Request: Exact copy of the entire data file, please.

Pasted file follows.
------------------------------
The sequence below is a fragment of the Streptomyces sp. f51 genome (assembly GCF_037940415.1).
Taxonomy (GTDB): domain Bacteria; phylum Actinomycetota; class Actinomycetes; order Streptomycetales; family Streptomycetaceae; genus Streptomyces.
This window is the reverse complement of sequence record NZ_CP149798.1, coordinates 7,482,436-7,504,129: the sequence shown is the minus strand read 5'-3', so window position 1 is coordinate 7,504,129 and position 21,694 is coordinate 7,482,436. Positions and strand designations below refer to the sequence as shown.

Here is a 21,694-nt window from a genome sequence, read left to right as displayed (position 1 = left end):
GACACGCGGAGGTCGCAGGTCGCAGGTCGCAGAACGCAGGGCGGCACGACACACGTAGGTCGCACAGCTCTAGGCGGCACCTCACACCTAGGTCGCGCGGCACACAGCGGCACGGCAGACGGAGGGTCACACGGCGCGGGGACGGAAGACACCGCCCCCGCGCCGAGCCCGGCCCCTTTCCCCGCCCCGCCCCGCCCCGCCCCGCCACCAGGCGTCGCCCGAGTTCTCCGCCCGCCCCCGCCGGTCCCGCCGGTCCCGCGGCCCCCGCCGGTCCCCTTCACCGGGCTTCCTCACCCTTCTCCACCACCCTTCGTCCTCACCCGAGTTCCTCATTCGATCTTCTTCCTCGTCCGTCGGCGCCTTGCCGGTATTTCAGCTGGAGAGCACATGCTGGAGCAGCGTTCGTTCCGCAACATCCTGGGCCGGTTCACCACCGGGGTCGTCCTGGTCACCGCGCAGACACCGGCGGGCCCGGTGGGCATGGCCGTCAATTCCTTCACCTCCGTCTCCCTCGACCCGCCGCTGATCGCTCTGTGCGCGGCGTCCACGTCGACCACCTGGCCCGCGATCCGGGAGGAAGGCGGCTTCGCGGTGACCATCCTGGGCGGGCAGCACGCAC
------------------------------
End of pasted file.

The sequence below is a fragment of the Streptomyces sp. f51 genome (assembly GCF_037940415.1).
Taxonomy (GTDB): domain Bacteria; phylum Actinomycetota; class Actinomycetes; order Streptomycetales; family Streptomycetaceae; genus Streptomyces.
This window is the reverse complement of sequence record NZ_CP149798.1, coordinates 7,482,436-7,504,129: the sequence shown is the minus strand read 5'-3', so window position 1 is coordinate 7,504,129 and position 21,694 is coordinate 7,482,436. Positions and strand designations below refer to the sequence as shown.

Here is a 21,694-nt window from a genome sequence, read left to right as displayed (position 1 = left end):
GACACGCGGAGGTCGCAGGTCGCAGGTCGCAGAACGCAGGGCGGCACGACACACGTAGGTCGCACAGCTCTAGGCGGCACCTCACACCTAGGTCGCGCGGCACACAGCGGCACGGCAGACGGAGGGTCACACGGCGCGGGGACGGAAGACACCGCCCCCGCGCCGAGCCCGGCCCCTTTCCCCGCCCCGCCCCGCCCCGCCCCGCCACCAGGCGTCGCCCGAGTTCTCCGCCCGCCCCCGCCGGTCCCGCCGGTCCCGCGGCCCCCGCCGGTCCCCTTCACCGGGCTTCCTCACCCTTCTCCACCACCCTTCGTCCTCACCCGAGTTCCTCATTCGATCTTCTTCCTCGTCCGTCGGCGCCTTGCCGGTATTTCAGCTGGAGAGCACATGCTGGAGCAGCGTTCGTTCCGCAACATCCTGGGCCGGTTCACCACCGGGGTCGTCCTGGTCACCGCGCAGACACCGGCGGGCCCGGTGGGCATGGCCGTCAATTCCTTCACCTCCGTCTCCCTCGACCCGCCGCTGATCGCTCTGTGCGCGGCGTCCACGTCGACCACCTGGCCCGCGATCCGGGAGGAAGGCGGCTTCGCGGTGACCATCCTGGGCGGGCAGCACGCAC